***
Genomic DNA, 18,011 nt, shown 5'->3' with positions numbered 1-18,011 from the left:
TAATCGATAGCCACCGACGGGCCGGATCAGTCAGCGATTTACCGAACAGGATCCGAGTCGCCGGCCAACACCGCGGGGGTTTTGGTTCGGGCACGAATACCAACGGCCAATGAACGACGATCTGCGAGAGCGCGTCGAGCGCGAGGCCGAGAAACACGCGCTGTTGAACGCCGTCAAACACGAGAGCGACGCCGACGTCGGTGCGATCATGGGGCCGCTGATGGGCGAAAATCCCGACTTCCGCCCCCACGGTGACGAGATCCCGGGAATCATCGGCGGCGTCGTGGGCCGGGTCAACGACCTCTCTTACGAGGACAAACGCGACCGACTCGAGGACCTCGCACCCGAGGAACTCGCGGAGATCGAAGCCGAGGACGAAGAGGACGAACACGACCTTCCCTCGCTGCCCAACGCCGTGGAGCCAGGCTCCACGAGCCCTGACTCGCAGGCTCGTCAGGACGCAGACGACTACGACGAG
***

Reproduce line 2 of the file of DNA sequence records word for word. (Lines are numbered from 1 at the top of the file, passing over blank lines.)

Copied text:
TAATCGATAGCCACCGACGGGCCGGATCAGTCAGCGATTTACCGAACAGGATCCGAGTCGCCGGCCAACACCGCGGGGGTTTTGGTTCGGGCACGAATACCAACGGCCAATGAACGACGATCTGCGAGAGCGCGTCGAGCGCGAGGCCGAGAAACACGCGCTGTTGAACGCCGTCAAACACGAGAGCGACGCCGACGTCGGTGCGATCATGGGGCCGCTGATGGGCGAAAATCCCGACTTCCGCCCCCACGGTGACGAGATCCCGGGAATCATCGGCGGCGTCGTGGGCCGGGTCAACGACCTCTCTTACGAGGACAAACGCGACCGACTCGAGGACCTCGCACCCGAGGAACTCGCGGAGATCGAAGCCGAGGACGAAGAGGACGAACACGACCTTCCCTCGCTGCCCAACGCCGTGGAGCCAGGCTCCACGAGCCCTGACTCGCAGGCTCGTCAGGACGCAGACGACTACGACGAG